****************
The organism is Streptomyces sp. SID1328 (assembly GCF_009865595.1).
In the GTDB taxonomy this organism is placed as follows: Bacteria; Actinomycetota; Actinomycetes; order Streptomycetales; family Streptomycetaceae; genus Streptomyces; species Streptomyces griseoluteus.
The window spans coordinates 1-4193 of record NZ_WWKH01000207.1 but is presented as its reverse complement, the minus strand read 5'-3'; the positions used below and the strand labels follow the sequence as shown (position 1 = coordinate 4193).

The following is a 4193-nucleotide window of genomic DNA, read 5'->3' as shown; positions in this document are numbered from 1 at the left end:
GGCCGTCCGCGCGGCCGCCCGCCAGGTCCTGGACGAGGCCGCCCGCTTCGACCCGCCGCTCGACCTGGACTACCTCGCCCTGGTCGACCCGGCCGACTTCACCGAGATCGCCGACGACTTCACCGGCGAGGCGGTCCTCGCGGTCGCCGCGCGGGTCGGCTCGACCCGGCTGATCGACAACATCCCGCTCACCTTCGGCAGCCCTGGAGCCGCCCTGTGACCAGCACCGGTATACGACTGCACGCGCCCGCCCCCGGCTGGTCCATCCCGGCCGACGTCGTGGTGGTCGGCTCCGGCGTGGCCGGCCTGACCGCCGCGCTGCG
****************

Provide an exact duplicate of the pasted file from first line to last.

The organism is Streptomyces sp. SID1328 (assembly GCF_009865595.1).
In the GTDB taxonomy this organism is placed as follows: Bacteria; Actinomycetota; Actinomycetes; order Streptomycetales; family Streptomycetaceae; genus Streptomyces; species Streptomyces griseoluteus.
The window spans coordinates 1-4193 of record NZ_WWKH01000207.1 but is presented as its reverse complement, the minus strand read 5'-3'; the positions used below and the strand labels follow the sequence as shown (position 1 = coordinate 4193).

The following is a 4193-nucleotide window of genomic DNA, read 5'->3' as shown; positions in this document are numbered from 1 at the left end:
GGCCGTCCGCGCGGCCGCCCGCCAGGTCCTGGACGAGGCCGCCCGCTTCGACCCGCCGCTCGACCTGGACTACCTCGCCCTGGTCGACCCGGCCGACTTCACCGAGATCGCCGACGACTTCACCGGCGAGGCGGTCCTCGCGGTCGCCGCGCGGGTCGGCTCGACCCGGCTGATCGACAACATCCCGCTCACCTTCGGCAGCCCTGGAGCCGCCCTGTGACCAGCACCGGTATACGACTGCACGCGCCCGCCCCCGGCTGGTCCATCCCGGCCGACGTCGTGGTGGTCGGCTCCGGCGTGGCCGGCCTGACCGCCGCGCTGCG